Of three sites that were examined, one had four graves, another had 22 graves and a third mass grave had the remains of an estimated 19 to 69 people inside. Extensive interviews and circumstantial evidence indicated that a majority were Taliban militants, she said.

Military investigators say that 300 people fled the area as fighting intensified, leaving open the possibility that many of those declared dead are still alive. Moreover, she said, the mass grave in question does not face Mecca as is the custom - an unusual lack of respect that suggests the bodies could be those of Taliban.

In several instances, the spokeswoman explained, some of the locals interviewed by U.S. investigators claimed to have lost relatives who were later found to be “standing in the crowd.”

Cmdr. Sidenstricker called the video footage the “most important” piece of evidence that bears out the military’s version of events. It will “fully explain” the military’s version of events and casualty figures, with “possibly a few more,” she said.

However, given the destructive power of the bombs used and how nearly all the victims were buried by the time investigators reached the scene, she conceded that “we’re never going to know just how many people died.”

The military video is expected to be made public this week.

Nader Nadery, director of the Afghan rights commission, said his organization stands by its figures and would have to see the video footage before it formally responds to U.S. claims. A press conference scheduled for Sunday has been delayed.

A western diplomat in Kabul, speaking on the condition of anonymity to protect his job, said the vast difference between the American and Afghan narrative has been complicated by Taliban strength in the area that has made it hard to “get to the bottom” of what really happened.

He noted that a U.N. investigation into the Azizabad air strike in August was carried out despite the presence of insurgents in the area. This case has been far more difficult, he said. “But the search for numbers often misses the point. There’s no question that many [civilians] died.”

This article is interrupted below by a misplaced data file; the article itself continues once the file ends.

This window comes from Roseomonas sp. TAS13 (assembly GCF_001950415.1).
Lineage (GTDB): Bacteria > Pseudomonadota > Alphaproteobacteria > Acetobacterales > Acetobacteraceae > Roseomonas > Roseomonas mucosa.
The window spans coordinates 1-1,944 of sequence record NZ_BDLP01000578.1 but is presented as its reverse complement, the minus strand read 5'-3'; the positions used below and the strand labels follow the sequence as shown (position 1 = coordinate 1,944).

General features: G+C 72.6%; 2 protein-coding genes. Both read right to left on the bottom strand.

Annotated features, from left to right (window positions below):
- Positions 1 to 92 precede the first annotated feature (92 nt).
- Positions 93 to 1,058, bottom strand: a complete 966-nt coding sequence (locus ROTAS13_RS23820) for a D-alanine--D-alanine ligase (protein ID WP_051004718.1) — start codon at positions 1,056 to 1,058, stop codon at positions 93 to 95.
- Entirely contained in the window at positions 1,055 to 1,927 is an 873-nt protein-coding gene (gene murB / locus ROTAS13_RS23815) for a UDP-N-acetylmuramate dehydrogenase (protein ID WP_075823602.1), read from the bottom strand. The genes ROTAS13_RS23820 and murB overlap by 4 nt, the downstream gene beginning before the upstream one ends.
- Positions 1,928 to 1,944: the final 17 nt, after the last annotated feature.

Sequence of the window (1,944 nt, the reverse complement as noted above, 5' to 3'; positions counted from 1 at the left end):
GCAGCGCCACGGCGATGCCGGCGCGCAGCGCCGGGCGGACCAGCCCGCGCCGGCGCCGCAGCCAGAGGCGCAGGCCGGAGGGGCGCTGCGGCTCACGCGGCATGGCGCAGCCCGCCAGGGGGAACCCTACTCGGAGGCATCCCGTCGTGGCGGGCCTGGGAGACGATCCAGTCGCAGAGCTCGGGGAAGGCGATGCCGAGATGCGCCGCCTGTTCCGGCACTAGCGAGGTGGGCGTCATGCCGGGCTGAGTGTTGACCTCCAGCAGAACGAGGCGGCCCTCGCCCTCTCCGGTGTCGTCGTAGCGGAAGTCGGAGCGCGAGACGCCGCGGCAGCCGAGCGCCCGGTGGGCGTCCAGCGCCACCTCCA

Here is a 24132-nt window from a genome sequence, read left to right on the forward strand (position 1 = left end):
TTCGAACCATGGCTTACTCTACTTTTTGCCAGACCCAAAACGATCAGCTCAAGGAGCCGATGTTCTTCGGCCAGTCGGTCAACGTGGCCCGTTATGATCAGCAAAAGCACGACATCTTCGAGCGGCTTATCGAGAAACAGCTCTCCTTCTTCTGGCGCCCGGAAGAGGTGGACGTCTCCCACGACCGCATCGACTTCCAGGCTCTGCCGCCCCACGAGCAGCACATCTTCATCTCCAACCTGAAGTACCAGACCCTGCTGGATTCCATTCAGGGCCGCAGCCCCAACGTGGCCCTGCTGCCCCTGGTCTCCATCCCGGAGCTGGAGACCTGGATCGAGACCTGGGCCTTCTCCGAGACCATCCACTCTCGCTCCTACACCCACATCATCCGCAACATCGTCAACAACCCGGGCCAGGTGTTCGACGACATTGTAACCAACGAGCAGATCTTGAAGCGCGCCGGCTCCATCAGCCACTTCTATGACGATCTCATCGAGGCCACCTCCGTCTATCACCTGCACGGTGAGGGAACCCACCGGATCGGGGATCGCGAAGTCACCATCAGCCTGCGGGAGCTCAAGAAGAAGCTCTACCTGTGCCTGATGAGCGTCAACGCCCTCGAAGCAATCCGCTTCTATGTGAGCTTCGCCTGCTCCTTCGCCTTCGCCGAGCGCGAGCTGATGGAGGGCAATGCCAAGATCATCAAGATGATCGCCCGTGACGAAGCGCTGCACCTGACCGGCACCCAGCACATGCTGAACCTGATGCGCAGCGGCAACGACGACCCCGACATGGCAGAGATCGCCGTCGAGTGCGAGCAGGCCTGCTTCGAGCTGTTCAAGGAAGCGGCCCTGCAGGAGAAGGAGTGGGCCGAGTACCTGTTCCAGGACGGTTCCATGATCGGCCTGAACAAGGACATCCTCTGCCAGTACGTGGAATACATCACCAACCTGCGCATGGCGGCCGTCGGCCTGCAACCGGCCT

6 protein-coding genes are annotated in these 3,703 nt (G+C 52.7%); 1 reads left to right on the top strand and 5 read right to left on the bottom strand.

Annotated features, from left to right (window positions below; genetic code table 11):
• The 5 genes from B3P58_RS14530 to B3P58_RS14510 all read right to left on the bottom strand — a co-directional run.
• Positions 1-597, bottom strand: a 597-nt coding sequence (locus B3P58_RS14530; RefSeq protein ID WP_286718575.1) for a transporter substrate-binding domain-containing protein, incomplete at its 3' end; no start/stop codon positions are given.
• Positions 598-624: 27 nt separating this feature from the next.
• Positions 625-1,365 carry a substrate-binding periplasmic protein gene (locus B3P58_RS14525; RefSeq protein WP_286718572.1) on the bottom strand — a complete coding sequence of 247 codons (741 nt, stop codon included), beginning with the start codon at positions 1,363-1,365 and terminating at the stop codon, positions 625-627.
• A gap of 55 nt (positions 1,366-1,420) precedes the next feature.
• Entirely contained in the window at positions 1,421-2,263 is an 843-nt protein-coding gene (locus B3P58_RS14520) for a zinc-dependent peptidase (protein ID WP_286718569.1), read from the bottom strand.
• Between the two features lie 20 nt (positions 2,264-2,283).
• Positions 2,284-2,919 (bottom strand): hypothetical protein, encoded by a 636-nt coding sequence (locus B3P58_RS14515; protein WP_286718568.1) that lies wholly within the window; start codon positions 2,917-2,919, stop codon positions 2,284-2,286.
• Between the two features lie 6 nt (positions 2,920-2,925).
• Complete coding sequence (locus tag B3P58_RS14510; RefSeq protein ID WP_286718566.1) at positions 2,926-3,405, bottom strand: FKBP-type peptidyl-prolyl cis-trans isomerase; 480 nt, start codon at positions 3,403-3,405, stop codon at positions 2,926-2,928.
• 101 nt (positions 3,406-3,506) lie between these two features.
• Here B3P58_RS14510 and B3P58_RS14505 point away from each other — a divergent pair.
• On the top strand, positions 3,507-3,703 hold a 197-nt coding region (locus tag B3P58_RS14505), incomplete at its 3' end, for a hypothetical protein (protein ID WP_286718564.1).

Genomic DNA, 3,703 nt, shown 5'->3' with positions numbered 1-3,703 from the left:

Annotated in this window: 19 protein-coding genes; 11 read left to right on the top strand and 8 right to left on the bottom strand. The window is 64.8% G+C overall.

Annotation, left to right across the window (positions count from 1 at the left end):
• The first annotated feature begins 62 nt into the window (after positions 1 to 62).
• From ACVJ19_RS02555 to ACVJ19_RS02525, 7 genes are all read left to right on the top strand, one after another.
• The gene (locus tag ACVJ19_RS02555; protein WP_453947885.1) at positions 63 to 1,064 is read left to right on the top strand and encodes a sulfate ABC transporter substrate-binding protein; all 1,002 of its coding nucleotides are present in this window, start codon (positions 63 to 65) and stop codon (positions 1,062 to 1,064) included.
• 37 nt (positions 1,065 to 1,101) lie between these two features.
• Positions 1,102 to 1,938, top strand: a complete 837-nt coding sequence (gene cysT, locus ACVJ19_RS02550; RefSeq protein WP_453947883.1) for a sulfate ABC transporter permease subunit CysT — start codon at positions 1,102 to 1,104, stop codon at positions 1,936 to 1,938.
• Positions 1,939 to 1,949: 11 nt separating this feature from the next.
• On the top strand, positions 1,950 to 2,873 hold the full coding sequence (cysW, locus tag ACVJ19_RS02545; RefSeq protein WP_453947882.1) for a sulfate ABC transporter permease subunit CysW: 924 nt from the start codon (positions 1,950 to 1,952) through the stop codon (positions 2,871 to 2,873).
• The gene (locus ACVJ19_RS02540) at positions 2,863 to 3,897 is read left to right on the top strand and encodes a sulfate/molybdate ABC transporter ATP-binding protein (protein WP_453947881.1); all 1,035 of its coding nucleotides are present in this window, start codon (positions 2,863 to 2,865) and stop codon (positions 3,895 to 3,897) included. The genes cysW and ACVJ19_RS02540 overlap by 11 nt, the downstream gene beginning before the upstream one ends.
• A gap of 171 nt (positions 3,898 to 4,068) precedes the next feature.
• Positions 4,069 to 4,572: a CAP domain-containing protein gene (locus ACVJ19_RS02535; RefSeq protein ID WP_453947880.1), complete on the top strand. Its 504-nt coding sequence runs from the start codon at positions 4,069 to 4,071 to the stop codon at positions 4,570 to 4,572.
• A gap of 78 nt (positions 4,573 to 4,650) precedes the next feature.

Nematullah Gul Muhammad, head of a literacy program in Bala Boluk district, said by telephone that the attack cost him 12 family members and numerous friends. He was less than a mile away, at home, when he said bombs shook the ground around him.

Mr. Farahi, for his part, said most of the bodies were covered when he arrived. After three days of interviews and observations he concluded the remains of about 50 people had been hastily placed in the mass grave; an additional 64 bodies were found more or less intact. As many as 50 more people could not be accounted for, he said.

The loss of his two uncles - Rahullah, a retired schoolteacher, and Muhammad Amir, a farmer - was accompanied by that of 10 cousins. Their names and ages are carefully written in columns on the five-page packet he has photocopied and hand-delivered to Afghan lawmakers since returning to Kabul.

He confirmed that surviving relatives of his deceased family members were paid $2,000 each by the Afghan government, as in past instances.

“Is this the price of life?” he asked.

“Before this happened, we felt hopeless about our situation at home. Now we are hopeless and angry.”

• This article was reported with a grant from the Pulitzer Center on Crisis Reporting.